A former teacher jailed after sexually abusing a 15 year-old is now asking for permanent name suppression.
Judge Nevin Dawson sentenced the man to two years and four months in prison after the former teacher admitted four charges of sexual connection with a young person and doing an indecent act on a young person.
Stuff understands the teacher contacted the girl online and sent her messages before the relationship turned sexual.
However, the judge declined to grant the man name suppression, so the man has appealed to the High Court in Auckland.
The former teacher’s lawyer Anoushka Bloem said there was a real risk that naming him could jeopardise his life.
His lawyer Anoushka Bloem told the court this week that her client had mental health issues and had tried to take his own life, shortly after being sentenced early in June.
She said while prisoners are monitored, they cannot be watched all the time and there was a real risk that naming him would cause him further stress and to make another attempt on his own life.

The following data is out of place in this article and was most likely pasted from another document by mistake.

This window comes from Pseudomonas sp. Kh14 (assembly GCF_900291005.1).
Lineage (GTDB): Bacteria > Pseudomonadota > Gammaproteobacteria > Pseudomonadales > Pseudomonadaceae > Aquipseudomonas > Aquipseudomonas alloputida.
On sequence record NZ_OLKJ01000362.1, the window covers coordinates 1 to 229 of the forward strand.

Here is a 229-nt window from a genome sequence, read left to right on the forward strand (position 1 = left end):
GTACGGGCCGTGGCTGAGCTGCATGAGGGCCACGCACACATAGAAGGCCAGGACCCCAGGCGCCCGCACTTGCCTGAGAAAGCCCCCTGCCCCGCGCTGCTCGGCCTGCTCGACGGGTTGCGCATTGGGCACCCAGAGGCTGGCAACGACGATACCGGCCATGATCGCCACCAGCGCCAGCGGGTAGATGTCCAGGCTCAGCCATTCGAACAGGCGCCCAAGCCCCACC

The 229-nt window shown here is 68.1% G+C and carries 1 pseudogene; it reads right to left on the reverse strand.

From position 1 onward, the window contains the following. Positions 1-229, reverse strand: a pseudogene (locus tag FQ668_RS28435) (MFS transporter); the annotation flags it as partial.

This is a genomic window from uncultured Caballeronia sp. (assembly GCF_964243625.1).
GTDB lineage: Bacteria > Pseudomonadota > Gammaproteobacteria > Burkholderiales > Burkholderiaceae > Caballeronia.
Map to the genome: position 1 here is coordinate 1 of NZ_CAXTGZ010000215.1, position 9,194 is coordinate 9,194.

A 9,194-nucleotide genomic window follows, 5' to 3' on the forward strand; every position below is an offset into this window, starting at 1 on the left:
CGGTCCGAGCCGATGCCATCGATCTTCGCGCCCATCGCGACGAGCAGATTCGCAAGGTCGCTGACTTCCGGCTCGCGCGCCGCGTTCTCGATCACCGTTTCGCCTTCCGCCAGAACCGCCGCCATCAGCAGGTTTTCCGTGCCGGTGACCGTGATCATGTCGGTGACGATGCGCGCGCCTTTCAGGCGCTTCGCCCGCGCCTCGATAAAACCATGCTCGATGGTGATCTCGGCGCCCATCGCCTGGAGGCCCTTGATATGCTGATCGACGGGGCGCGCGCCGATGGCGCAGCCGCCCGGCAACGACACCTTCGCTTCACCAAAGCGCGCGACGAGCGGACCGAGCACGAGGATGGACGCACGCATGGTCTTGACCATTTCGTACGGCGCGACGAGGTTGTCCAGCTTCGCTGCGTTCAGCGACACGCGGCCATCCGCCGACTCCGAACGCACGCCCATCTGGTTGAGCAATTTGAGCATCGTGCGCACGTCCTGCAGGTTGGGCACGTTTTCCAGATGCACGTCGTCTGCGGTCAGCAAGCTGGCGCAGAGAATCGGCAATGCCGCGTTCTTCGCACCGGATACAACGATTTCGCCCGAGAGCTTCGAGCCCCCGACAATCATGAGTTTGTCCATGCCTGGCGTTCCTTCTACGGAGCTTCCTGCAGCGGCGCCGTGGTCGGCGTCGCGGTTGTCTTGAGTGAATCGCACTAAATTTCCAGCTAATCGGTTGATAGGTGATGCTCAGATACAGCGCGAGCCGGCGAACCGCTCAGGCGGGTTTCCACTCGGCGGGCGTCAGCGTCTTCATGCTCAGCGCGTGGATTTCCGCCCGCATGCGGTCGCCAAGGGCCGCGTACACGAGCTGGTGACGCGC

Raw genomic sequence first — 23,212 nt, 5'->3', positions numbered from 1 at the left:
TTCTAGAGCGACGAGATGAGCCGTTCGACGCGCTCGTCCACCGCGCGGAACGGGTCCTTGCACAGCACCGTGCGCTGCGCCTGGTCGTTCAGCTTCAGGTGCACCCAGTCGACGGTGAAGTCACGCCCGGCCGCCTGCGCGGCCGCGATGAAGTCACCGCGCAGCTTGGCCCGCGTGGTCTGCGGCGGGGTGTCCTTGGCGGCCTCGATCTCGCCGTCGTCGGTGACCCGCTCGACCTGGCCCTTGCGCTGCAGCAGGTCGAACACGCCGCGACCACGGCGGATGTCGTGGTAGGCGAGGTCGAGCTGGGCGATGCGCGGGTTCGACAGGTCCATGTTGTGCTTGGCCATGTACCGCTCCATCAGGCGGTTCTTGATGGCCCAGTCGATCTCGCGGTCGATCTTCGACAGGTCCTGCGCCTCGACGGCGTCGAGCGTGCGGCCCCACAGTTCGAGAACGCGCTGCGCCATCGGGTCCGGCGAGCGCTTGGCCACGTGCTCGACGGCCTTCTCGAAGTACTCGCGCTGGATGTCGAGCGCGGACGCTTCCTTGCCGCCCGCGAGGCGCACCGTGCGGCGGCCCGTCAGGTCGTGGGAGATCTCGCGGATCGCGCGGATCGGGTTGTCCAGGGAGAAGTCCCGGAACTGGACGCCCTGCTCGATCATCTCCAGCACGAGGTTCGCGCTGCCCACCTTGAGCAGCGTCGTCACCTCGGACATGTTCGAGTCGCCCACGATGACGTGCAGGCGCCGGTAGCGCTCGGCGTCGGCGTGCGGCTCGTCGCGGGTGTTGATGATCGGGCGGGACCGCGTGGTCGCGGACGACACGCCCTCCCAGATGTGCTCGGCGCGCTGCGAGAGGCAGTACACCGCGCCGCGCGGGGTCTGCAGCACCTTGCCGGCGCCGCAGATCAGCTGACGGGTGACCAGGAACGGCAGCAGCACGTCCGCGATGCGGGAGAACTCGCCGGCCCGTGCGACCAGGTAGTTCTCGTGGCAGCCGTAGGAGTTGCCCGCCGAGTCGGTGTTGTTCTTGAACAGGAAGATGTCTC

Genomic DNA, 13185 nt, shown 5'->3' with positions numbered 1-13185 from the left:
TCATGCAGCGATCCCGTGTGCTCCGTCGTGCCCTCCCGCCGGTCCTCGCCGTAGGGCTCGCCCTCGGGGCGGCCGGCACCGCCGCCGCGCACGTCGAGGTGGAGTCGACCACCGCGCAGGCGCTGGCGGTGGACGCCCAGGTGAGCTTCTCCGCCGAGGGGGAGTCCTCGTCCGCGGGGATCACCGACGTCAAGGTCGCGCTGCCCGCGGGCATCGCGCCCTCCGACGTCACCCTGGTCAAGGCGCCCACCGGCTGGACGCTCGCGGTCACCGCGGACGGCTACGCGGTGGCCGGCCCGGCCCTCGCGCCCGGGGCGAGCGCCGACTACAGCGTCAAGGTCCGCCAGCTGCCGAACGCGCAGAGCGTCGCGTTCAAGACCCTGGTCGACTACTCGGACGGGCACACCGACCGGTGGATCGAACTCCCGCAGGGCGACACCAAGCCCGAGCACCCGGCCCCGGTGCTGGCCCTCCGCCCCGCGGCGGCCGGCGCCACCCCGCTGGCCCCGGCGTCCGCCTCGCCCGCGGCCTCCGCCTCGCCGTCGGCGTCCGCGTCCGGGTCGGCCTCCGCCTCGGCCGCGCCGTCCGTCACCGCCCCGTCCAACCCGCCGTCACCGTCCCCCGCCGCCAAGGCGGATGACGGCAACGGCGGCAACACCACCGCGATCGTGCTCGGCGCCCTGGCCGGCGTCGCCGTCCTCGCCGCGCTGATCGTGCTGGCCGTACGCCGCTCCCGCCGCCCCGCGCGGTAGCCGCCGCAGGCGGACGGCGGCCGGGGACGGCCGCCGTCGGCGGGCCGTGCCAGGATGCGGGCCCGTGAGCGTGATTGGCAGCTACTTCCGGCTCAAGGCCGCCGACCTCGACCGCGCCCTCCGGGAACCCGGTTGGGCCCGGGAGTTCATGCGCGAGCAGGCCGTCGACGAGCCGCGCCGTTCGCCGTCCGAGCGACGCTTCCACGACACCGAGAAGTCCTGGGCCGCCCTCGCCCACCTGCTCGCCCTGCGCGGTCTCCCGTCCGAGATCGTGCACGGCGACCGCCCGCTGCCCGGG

Bloem said the risk of suicide in custody was real.
Statistics from Corrections show there were five “unnatural deaths” in prisons in 2019. The term unnatural deaths include suicide and accident.
There were also 76 incidents of serious self-harm.
Bloem said her client had de-registered as a teacher and was a low risk of reoffending in the future.
The 15-year-old survivor has told the police she does not want the man to have name suppression.
The Crown prosecutor Emma Smith said there was no evidence before the court that showed naming the man would increase his danger of suicide.
She said he was being held in an at-risk unit in prison and was regularly monitored.
Smith said there was a legitimate public interest in the media being able to report the man’s name.
She said while the man did not have any previous convictions, the Crown had intended to call a witness, another student who the teacher had sent various messages to.
Smith described it as “grooming behaviour”.
“The Judge saw that there was a possibility that there might be other victims to come forward.”
Justice Ian Gault has reserved his decision.